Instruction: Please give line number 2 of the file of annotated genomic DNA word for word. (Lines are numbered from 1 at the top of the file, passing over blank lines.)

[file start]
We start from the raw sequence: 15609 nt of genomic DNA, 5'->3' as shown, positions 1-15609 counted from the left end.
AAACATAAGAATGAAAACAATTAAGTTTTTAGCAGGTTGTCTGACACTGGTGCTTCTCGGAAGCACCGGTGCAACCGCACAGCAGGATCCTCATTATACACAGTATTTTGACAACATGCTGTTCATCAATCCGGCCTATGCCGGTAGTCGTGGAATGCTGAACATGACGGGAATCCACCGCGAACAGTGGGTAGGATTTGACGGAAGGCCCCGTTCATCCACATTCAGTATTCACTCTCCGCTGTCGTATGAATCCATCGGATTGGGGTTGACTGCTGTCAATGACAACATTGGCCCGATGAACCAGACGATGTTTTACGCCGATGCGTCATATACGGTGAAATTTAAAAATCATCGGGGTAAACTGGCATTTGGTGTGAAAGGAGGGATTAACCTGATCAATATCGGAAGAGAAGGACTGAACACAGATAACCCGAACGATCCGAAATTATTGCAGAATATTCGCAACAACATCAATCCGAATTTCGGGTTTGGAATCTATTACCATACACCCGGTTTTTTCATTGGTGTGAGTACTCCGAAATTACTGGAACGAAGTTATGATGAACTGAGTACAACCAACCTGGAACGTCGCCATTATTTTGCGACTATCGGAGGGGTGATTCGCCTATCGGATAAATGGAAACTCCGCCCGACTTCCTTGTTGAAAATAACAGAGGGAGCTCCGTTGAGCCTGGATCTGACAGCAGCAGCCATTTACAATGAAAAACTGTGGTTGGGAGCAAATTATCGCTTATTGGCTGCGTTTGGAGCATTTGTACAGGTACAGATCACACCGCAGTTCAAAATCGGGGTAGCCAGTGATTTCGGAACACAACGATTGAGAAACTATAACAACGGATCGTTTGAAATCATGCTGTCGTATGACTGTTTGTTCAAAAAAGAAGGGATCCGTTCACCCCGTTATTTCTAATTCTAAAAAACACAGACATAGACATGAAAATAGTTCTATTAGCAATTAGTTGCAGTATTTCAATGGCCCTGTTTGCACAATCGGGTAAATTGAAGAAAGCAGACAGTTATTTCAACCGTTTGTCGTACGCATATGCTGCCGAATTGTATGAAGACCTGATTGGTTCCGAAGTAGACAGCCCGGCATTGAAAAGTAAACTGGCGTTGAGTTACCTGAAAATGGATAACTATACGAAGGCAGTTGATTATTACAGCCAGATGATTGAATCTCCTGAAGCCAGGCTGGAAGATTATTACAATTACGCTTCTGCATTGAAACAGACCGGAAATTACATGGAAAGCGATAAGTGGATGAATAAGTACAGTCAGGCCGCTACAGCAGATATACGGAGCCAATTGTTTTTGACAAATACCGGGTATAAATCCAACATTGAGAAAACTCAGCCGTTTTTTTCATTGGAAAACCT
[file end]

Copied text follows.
AAACATAAGAATGAAAACAATTAAGTTTTTAGCAGGTTGTCTGACACTGGTGCTTCTCGGAAGCACCGGTGCAACCGCACAGCAGGATCCTCATTATACACAGTATTTTGACAACATGCTGTTCATCAATCCGGCCTATGCCGGTAGTCGTGGAATGCTGAACATGACGGGAATCCACCGCGAACAGTGGGTAGGATTTGACGGAAGGCCCCGTTCATCCACATTCAGTATTCACTCTCCGCTGTCGTATGAATCCATCGGATTGGGGTTGACTGCTGTCAATGACAACATTGGCCCGATGAACCAGACGATGTTTTACGCCGATGCGTCATATACGGTGAAATTTAAAAATCATCGGGGTAAACTGGCATTTGGTGTGAAAGGAGGGATTAACCTGATCAATATCGGAAGAGAAGGACTGAACACAGATAACCCGAACGATCCGAAATTATTGCAGAATATTCGCAACAACATCAATCCGAATTTCGGGTTTGGAATCTATTACCATACACCCGGTTTTTTCATTGGTGTGAGTACTCCGAAATTACTGGAACGAAGTTATGATGAACTGAGTACAACCAACCTGGAACGTCGCCATTATTTTGCGACTATCGGAGGGGTGATTCGCCTATCGGATAAATGGAAACTCCGCCCGACTTCCTTGTTGAAAATAACAGAGGGAGCTCCGTTGAGCCTGGATCTGACAGCAGCAGCCATTTACAATGAAAAACTGTGGTTGGGAGCAAATTATCGCTTATTGGCTGCGTTTGGAGCATTTGTACAGGTACAGATCACACCGCAGTTCAAAATCGGGGTAGCCAGTGATTTCGGAACACAACGATTGAGAAACTATAACAACGGATCGTTTGAAATCATGCTGTCGTATGACTGTTTGTTCAAAAAAGAAGGGATCCGTTCACCCCGTTATTTCTAATTCTAAAAAACACAGACATAGACATGAAAATAGTTCTATTAGCAATTAGTTGCAGTATTTCAATGGCCCTGTTTGCACAATCGGGTAAATTGAAGAAAGCAGACAGTTATTTCAACCGTTTGTCGTACGCATATGCTGCCGAATTGTATGAAGACCTGATTGGTTCCGAAGTAGACAGCCCGGCATTGAAAAGTAAACTGGCGTTGAGTTACCTGAAAATGGATAACTATACGAAGGCAGTTGATTATTACAGCCAGATGATTGAATCTCCTGAAGCCAGGCTGGAAGATTATTACAATTACGCTTCTGCATTGAAACAGACCGGAAATTACATGGAAAGCGATAAGTGGATGAATAAGTACAGTCAGGCCGCTACAGCAGATATACGGAGCCAATTGTTTTTGACAAATACCGGGTATAAATCCAACATTGAGAAAACTCAGCCGTTTTTTTCATTGGAAAACCT